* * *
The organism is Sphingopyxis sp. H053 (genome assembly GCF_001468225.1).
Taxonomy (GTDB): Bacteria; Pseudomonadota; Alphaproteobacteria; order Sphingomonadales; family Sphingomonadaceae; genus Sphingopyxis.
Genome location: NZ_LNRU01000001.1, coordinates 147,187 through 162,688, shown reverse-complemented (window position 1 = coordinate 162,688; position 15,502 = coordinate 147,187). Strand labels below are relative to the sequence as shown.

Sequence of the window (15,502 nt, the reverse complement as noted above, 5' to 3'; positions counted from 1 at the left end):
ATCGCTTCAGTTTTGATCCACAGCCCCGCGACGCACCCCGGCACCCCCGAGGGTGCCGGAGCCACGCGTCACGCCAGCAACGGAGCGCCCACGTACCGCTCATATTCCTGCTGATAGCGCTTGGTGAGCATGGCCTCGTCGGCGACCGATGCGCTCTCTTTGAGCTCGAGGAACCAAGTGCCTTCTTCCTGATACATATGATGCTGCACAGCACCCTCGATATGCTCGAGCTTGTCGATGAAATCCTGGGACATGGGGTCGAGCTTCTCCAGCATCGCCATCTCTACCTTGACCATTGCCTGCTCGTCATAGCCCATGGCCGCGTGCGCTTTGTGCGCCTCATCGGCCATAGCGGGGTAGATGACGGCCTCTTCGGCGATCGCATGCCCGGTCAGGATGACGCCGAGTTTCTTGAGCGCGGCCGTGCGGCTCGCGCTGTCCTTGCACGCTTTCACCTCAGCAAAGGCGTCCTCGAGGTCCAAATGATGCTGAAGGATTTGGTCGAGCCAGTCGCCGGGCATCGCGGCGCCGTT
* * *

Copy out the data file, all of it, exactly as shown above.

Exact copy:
The organism is Sphingopyxis sp. H053 (genome assembly GCF_001468225.1).
Taxonomy (GTDB): Bacteria; Pseudomonadota; Alphaproteobacteria; order Sphingomonadales; family Sphingomonadaceae; genus Sphingopyxis.
Genome location: NZ_LNRU01000001.1, coordinates 147,187 through 162,688, shown reverse-complemented (window position 1 = coordinate 162,688; position 15,502 = coordinate 147,187). Strand labels below are relative to the sequence as shown.

Sequence of the window (15,502 nt, the reverse complement as noted above, 5' to 3'; positions counted from 1 at the left end):
ATCGCTTCAGTTTTGATCCACAGCCCCGCGACGCACCCCGGCACCCCCGAGGGTGCCGGAGCCACGCGTCACGCCAGCAACGGAGCGCCCACGTACCGCTCATATTCCTGCTGATAGCGCTTGGTGAGCATGGCCTCGTCGGCGACCGATGCGCTCTCTTTGAGCTCGAGGAACCAAGTGCCTTCTTCCTGATACATATGATGCTGCACAGCACCCTCGATATGCTCGAGCTTGTCGATGAAATCCTGGGACATGGGGTCGAGCTTCTCCAGCATCGCCATCTCTACCTTGACCATTGCCTGCTCGTCATAGCCCATGGCCGCGTGCGCTTTGTGCGCCTCATCGGCCATAGCGGGGTAGATGACGGCCTCTTCGGCGATCGCATGCCCGGTCAGGATGACGCCGAGTTTCTTGAGCGCGGCCGTGCGGCTCGCGCTGTCCTTGCACGCTTTCACCTCAGCAAAGGCGTCCTCGAGGTCCAAATGATGCTGAAGGATTTGGTCGAGCCAGTCGCCGGGCATCGCGGCGCCGTT